How to Make a Healthy, Satisfying Omelet

Veggie omelet

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Eggs are a refrigerator staple for a majority of households, which make omelets an easy, go-to meal. They're versatile and quick—simple to throw together for breakfast, lunch, or dinner. Got leftover veggies and some cheese lying around? Omelets are perfect for cleaning out your fridge to use up what you have before it goes bad. Not only does this make for some delicious combinations, but it reduces waste.

Versatility aside, eggs as a base are already packed with protein, healthy fats, vitamin D, vitamin A, and choline. Omelets are a fool-proof way to build on these key nutrients. A registered dietitian breaks down tips for boosting the nutrition and satiety of your omelets so you can enjoy them for any meal of the day.

Add a Healthy Fat

Healthy fats are a great way to round out your omelet to up the flavor and satiety. Not only is fat filling, but it helps your body absorb fat-soluble vitamins A, D, E, and K, some of which are in eggs and others in any veggies you may add to your omelet.

Healthy fats such as monounsaturated, polyunsaturated, and omega-3 fatty acids also have heart health benefits and may help reduce the risk of heart disease. Try cooking your omelet in olive oil, and adding avocado, pesto, olives, or smoked salmon for an additional dose of healthy fats.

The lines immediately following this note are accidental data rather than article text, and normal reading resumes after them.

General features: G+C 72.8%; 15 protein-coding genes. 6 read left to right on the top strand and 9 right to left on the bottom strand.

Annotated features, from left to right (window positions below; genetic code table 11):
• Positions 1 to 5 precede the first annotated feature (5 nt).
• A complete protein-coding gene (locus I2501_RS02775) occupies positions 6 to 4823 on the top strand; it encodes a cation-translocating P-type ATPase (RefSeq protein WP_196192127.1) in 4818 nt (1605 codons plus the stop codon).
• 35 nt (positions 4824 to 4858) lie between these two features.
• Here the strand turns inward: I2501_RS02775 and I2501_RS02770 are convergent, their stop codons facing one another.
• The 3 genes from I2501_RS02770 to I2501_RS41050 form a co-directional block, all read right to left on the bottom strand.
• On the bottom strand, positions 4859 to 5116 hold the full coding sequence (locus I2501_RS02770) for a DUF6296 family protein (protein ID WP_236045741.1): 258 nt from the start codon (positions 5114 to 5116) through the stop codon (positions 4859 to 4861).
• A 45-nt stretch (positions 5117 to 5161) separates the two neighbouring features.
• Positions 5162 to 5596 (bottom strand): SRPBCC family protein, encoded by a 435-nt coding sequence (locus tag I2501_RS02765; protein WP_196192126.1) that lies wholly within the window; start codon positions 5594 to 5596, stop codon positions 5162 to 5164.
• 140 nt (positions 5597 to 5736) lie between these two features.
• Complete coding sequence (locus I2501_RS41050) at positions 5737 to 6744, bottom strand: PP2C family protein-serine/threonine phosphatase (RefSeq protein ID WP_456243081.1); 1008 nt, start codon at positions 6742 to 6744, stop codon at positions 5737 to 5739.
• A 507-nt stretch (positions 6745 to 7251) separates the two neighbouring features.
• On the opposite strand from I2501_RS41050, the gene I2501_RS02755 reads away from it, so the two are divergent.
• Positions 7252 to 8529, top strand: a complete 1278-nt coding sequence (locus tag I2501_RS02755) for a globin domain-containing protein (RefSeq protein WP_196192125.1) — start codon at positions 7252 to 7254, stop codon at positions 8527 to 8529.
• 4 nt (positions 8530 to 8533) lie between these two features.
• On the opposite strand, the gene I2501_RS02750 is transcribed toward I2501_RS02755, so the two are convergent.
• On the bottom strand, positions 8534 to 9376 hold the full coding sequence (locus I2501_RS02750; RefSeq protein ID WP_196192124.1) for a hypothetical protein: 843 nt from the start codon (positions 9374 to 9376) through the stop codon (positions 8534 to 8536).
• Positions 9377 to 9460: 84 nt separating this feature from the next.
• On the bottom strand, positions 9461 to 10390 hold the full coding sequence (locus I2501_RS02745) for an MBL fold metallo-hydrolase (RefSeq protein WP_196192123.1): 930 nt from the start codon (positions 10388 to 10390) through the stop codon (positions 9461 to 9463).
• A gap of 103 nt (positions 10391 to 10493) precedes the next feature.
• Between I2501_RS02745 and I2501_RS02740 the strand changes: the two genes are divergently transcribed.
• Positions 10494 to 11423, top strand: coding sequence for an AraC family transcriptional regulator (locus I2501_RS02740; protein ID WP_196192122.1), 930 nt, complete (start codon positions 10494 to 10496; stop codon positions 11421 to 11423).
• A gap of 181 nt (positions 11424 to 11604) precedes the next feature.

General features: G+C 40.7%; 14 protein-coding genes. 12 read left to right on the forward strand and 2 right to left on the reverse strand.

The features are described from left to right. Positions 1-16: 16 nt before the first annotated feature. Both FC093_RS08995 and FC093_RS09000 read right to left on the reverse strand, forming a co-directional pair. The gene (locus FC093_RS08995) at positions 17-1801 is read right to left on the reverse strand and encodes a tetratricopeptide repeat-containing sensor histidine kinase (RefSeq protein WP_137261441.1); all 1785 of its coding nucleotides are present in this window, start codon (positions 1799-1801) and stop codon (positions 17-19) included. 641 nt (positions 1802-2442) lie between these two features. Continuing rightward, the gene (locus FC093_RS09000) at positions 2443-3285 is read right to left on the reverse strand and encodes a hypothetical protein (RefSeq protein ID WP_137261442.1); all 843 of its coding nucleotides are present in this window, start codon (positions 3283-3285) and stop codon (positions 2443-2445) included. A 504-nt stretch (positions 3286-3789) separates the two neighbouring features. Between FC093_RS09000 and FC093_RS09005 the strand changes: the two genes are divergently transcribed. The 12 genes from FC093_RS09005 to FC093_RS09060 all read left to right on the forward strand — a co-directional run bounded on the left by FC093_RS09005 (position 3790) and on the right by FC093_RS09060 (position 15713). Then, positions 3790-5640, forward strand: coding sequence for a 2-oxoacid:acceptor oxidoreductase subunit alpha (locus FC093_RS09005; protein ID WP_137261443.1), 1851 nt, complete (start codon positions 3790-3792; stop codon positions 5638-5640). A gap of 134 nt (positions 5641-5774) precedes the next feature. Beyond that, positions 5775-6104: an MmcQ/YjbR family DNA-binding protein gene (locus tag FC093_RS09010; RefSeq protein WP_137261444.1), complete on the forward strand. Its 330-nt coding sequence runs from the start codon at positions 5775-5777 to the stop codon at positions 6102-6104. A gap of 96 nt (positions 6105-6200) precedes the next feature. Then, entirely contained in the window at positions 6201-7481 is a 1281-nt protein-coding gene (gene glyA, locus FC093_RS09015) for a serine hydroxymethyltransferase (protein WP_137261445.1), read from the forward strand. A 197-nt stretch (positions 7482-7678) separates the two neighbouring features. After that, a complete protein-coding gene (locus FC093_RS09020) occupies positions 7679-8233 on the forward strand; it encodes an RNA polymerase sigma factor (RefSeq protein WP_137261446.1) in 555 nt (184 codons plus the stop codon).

Vary Your Veggies

Just about any vegetable will work in an omelet. Sauté fresh veggies to fill your omelet or add leftover, already-cooked options. You can also add raw veggies straight from the fridge—it just comes down to personal preference.

Adding veggies to your omelet is a great way to use leftovers that may go to waste if not eaten in a timely manner.

Vegetables are full of fiber, which helps to keep you full. Eating enough fiber in your diet also helps promote a healthy gut microbiome and normal digestion. Try spinach, mushrooms, bell peppers, onion, and tomatoes—get creative with different combinations!

Pack in More Protein

While the eggs that make up the base of your omelet are an excellent source of protein, adding more protein foods increases both filling and flavor factors. Protein is important for the maintenance of lean body mass, serving as the building block for bones, muscles, cartilage, and skin, and repairing damaged tissue.

Due to their high protein content, omelets make for a quick and easy post-workout meal. Try adding ingredients such as mozzarella, feta, or cheddar, cut-up chicken or sausage, smoked salmon, or tofu.

Don't Forget Carbohydrates

A filling and satisfying meal combines protein, healthy fats, and carbohydrates. The addition of carbohydrates to your omelet is an opportunity to add more B-vitamins for assistance in energy production and fiber for digestive regularity and gut health.

Carbohydrates are the body's preferred source of fuel, so including them in your omelet is likely to improve energy and sustain your energy levels. Add starchy vegetables such as potatoes, sweet potatoes, butternut squash, or beans. You can also add a slice of whole wheat toast, an English muffin, or a piece of sprouted bread on the side of your omelet if you're looking for a quick carb option.